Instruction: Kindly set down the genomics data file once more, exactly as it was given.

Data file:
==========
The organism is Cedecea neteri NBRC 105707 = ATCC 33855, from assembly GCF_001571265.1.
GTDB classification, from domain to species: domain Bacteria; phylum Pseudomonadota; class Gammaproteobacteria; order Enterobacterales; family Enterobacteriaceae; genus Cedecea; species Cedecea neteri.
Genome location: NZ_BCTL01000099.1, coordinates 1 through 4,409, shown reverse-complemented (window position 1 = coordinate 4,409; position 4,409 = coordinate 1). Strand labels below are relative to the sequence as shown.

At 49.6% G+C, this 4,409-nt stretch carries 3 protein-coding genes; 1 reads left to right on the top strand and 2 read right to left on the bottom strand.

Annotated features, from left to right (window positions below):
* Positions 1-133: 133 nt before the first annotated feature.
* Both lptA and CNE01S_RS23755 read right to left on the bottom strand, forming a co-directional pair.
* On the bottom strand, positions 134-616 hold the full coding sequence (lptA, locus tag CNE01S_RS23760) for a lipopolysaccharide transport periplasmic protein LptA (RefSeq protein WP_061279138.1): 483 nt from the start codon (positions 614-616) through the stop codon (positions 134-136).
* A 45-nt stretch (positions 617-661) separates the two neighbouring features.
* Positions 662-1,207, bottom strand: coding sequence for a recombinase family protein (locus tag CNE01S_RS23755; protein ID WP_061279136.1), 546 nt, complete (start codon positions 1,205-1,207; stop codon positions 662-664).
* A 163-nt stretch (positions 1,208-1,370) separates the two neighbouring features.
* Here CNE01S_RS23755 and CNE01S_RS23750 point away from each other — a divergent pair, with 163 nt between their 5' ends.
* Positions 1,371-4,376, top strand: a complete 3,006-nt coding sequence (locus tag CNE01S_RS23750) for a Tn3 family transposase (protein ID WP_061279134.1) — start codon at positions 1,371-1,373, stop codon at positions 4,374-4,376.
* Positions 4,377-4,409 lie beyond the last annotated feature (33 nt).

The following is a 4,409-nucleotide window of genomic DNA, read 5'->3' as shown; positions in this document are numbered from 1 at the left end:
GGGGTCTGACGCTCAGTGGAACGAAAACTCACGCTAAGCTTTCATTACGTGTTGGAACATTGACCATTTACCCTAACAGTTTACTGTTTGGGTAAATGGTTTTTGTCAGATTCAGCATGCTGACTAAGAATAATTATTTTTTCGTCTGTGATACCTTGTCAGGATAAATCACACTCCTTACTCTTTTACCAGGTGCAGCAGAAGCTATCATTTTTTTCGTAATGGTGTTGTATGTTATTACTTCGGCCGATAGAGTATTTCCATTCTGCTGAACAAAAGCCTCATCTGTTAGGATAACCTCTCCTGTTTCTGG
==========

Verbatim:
The organism is Cedecea neteri NBRC 105707 = ATCC 33855, from assembly GCF_001571265.1.
GTDB classification, from domain to species: domain Bacteria; phylum Pseudomonadota; class Gammaproteobacteria; order Enterobacterales; family Enterobacteriaceae; genus Cedecea; species Cedecea neteri.
Genome location: NZ_BCTL01000099.1, coordinates 1 through 4,409, shown reverse-complemented (window position 1 = coordinate 4,409; position 4,409 = coordinate 1). Strand labels below are relative to the sequence as shown.

At 49.6% G+C, this 4,409-nt stretch carries 3 protein-coding genes; 1 reads left to right on the top strand and 2 read right to left on the bottom strand.

Annotated features, from left to right (window positions below):
* Positions 1-133: 133 nt before the first annotated feature.
* Both lptA and CNE01S_RS23755 read right to left on the bottom strand, forming a co-directional pair.
* On the bottom strand, positions 134-616 hold the full coding sequence (lptA, locus tag CNE01S_RS23760) for a lipopolysaccharide transport periplasmic protein LptA (RefSeq protein WP_061279138.1): 483 nt from the start codon (positions 614-616) through the stop codon (positions 134-136).
* A 45-nt stretch (positions 617-661) separates the two neighbouring features.
* Positions 662-1,207, bottom strand: coding sequence for a recombinase family protein (locus tag CNE01S_RS23755; protein ID WP_061279136.1), 546 nt, complete (start codon positions 1,205-1,207; stop codon positions 662-664).
* A 163-nt stretch (positions 1,208-1,370) separates the two neighbouring features.
* Here CNE01S_RS23755 and CNE01S_RS23750 point away from each other — a divergent pair, with 163 nt between their 5' ends.
* Positions 1,371-4,376, top strand: a complete 3,006-nt coding sequence (locus tag CNE01S_RS23750) for a Tn3 family transposase (protein ID WP_061279134.1) — start codon at positions 1,371-1,373, stop codon at positions 4,374-4,376.
* Positions 4,377-4,409 lie beyond the last annotated feature (33 nt).

The following is a 4,409-nucleotide window of genomic DNA, read 5'->3' as shown; positions in this document are numbered from 1 at the left end:
GGGGTCTGACGCTCAGTGGAACGAAAACTCACGCTAAGCTTTCATTACGTGTTGGAACATTGACCATTTACCCTAACAGTTTACTGTTTGGGTAAATGGTTTTTGTCAGATTCAGCATGCTGACTAAGAATAATTATTTTTTCGTCTGTGATACCTTGTCAGGATAAATCACACTCCTTACTCTTTTACCAGGTGCAGCAGAAGCTATCATTTTTTTCGTAATGGTGTTGTATGTTATTACTTCGGCCGATAGAGTATTTCCATTCTGCTGAACAAAAGCCTCATCTGTTAGGATAACCTCTCCTGTTTCTGG